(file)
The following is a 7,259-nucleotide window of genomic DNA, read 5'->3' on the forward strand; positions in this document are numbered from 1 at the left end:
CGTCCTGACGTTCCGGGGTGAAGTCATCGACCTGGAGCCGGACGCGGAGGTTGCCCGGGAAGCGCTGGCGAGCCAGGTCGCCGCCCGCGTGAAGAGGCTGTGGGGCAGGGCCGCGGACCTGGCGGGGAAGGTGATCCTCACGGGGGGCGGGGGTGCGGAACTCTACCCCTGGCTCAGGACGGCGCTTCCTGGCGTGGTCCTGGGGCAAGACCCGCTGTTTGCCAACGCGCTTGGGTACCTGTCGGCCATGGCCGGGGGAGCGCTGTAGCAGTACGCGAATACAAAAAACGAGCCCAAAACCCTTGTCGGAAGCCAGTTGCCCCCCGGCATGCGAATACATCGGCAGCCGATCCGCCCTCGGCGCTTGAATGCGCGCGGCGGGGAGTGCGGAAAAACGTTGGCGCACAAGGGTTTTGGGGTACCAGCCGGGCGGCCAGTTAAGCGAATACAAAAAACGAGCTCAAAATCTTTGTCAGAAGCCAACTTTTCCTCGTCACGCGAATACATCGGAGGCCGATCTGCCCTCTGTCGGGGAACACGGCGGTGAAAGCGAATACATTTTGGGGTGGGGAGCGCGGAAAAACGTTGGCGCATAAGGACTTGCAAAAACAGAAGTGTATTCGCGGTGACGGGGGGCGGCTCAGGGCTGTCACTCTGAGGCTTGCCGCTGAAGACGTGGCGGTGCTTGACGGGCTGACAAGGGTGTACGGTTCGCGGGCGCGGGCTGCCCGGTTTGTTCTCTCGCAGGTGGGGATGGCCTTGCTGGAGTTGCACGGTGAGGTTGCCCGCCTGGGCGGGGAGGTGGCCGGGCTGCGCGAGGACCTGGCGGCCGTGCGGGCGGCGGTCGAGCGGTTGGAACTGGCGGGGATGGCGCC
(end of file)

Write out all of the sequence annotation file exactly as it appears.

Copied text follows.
The following is a 7,259-nucleotide window of genomic DNA, read 5'->3' on the forward strand; positions in this document are numbered from 1 at the left end:
CGTCCTGACGTTCCGGGGTGAAGTCATCGACCTGGAGCCGGACGCGGAGGTTGCCCGGGAAGCGCTGGCGAGCCAGGTCGCCGCCCGCGTGAAGAGGCTGTGGGGCAGGGCCGCGGACCTGGCGGGGAAGGTGATCCTCACGGGGGGCGGGGGTGCGGAACTCTACCCCTGGCTCAGGACGGCGCTTCCTGGCGTGGTCCTGGGGCAAGACCCGCTGTTTGCCAACGCGCTTGGGTACCTGTCGGCCATGGCCGGGGGAGCGCTGTAGCAGTACGCGAATACAAAAAACGAGCCCAAAACCCTTGTCGGAAGCCAGTTGCCCCCCGGCATGCGAATACATCGGCAGCCGATCCGCCCTCGGCGCTTGAATGCGCGCGGCGGGGAGTGCGGAAAAACGTTGGCGCACAAGGGTTTTGGGGTACCAGCCGGGCGGCCAGTTAAGCGAATACAAAAAACGAGCTCAAAATCTTTGTCAGAAGCCAACTTTTCCTCGTCACGCGAATACATCGGAGGCCGATCTGCCCTCTGTCGGGGAACACGGCGGTGAAAGCGAATACATTTTGGGGTGGGGAGCGCGGAAAAACGTTGGCGCATAAGGACTTGCAAAAACAGAAGTGTATTCGCGGTGACGGGGGGCGGCTCAGGGCTGTCACTCTGAGGCTTGCCGCTGAAGACGTGGCGGTGCTTGACGGGCTGACAAGGGTGTACGGTTCGCGGGCGCGGGCTGCCCGGTTTGTTCTCTCGCAGGTGGGGATGGCCTTGCTGGAGTTGCACGGTGAGGTTGCCCGCCTGGGCGGGGAGGTGGCCGGGCTGCGCGAGGACCTGGCGGCCGTGCGGGCGGCGGTCGAGCGGTTGGAACTGGCGGGGATGGCGCC